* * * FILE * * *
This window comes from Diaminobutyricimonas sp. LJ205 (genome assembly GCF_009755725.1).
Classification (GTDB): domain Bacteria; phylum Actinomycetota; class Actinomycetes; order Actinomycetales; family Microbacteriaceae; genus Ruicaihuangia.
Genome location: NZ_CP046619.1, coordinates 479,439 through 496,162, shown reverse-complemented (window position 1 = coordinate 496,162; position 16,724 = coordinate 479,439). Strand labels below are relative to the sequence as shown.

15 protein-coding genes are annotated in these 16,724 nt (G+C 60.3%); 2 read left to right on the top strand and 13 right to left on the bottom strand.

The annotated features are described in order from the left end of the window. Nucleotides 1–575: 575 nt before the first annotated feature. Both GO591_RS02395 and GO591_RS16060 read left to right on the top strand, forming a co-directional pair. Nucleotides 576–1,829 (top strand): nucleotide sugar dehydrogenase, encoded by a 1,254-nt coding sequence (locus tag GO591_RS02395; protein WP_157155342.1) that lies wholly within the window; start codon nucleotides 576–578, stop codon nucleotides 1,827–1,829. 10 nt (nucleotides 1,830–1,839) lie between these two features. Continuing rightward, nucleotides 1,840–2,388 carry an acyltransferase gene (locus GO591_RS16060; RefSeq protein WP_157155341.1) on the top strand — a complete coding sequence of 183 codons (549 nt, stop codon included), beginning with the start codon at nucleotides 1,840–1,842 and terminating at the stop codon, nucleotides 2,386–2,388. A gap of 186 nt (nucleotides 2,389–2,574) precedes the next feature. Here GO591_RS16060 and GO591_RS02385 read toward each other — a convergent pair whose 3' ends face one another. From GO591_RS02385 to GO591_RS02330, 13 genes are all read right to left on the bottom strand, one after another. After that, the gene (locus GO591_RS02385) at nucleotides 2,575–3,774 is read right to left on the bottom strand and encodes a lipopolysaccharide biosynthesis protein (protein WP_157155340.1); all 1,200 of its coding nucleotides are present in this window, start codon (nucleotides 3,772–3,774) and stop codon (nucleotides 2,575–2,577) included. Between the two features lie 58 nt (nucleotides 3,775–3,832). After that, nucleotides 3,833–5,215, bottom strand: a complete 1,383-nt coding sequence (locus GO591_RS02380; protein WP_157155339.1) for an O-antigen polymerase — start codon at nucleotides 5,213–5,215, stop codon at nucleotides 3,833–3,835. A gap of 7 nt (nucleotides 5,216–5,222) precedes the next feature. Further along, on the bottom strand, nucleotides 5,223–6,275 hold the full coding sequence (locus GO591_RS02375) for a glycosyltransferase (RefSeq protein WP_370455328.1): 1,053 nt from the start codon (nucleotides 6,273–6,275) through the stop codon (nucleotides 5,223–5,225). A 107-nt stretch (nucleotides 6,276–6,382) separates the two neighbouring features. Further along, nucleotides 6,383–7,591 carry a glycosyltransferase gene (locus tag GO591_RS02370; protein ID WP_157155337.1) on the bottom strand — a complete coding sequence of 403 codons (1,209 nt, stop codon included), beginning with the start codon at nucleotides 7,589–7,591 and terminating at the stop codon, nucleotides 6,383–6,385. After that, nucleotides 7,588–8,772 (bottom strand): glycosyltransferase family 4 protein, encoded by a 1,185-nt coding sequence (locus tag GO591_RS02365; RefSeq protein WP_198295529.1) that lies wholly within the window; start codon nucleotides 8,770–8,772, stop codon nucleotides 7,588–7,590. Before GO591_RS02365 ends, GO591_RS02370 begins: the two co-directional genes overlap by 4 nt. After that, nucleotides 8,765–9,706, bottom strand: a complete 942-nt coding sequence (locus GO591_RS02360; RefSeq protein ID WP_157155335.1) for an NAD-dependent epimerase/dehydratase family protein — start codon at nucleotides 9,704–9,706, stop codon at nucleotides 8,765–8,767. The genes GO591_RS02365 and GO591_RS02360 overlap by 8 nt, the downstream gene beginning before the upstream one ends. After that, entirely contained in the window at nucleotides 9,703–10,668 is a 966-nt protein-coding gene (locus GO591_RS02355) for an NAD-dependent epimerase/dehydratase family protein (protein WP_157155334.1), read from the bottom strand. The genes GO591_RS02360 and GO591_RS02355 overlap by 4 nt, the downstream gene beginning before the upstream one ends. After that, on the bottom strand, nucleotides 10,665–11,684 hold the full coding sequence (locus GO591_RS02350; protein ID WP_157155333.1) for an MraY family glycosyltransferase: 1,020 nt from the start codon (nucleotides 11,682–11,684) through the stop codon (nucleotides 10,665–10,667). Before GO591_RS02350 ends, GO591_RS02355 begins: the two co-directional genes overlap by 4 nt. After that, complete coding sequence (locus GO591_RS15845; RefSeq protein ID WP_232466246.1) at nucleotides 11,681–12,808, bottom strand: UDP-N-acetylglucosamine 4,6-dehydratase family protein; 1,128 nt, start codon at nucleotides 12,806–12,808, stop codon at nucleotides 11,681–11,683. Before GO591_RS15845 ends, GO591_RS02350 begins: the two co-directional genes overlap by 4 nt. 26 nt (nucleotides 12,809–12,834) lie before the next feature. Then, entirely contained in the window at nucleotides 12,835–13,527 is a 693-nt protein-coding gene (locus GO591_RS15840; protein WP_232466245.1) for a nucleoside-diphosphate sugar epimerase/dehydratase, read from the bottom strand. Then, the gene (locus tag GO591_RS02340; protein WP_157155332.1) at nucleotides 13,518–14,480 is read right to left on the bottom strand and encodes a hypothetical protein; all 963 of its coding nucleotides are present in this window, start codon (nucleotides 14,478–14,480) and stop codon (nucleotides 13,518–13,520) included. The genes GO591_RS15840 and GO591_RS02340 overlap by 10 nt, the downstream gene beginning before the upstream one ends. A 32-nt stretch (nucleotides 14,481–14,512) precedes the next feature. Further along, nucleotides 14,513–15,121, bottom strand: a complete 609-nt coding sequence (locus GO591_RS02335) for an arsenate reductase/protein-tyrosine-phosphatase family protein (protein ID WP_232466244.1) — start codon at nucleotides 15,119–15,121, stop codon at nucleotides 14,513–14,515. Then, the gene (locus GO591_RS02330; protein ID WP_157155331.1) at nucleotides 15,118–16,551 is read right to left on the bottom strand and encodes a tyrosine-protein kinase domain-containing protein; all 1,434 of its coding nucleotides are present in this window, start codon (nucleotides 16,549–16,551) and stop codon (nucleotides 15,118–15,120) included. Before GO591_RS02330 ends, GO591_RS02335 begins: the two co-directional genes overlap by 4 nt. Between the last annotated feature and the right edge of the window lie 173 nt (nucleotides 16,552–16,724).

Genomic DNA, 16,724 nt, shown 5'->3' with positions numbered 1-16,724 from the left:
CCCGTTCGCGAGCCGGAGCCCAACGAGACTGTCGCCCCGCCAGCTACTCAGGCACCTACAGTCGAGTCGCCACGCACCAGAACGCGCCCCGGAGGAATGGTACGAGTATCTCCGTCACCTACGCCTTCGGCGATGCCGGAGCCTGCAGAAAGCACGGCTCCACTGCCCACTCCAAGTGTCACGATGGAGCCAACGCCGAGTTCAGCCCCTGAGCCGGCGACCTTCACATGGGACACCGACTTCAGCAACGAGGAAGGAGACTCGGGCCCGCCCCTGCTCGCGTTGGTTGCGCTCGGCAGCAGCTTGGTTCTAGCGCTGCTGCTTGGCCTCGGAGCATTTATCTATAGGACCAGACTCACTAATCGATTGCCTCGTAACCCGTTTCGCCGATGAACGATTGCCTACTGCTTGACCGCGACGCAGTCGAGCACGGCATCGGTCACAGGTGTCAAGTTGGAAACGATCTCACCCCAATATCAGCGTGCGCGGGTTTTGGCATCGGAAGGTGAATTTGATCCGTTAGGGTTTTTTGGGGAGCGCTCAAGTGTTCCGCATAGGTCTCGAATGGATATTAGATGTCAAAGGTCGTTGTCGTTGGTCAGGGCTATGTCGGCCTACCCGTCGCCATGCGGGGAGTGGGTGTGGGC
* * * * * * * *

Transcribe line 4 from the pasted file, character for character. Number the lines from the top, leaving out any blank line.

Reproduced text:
15 protein-coding genes are annotated in these 16,724 nt (G+C 60.3%); 2 read left to right on the top strand and 13 right to left on the bottom strand.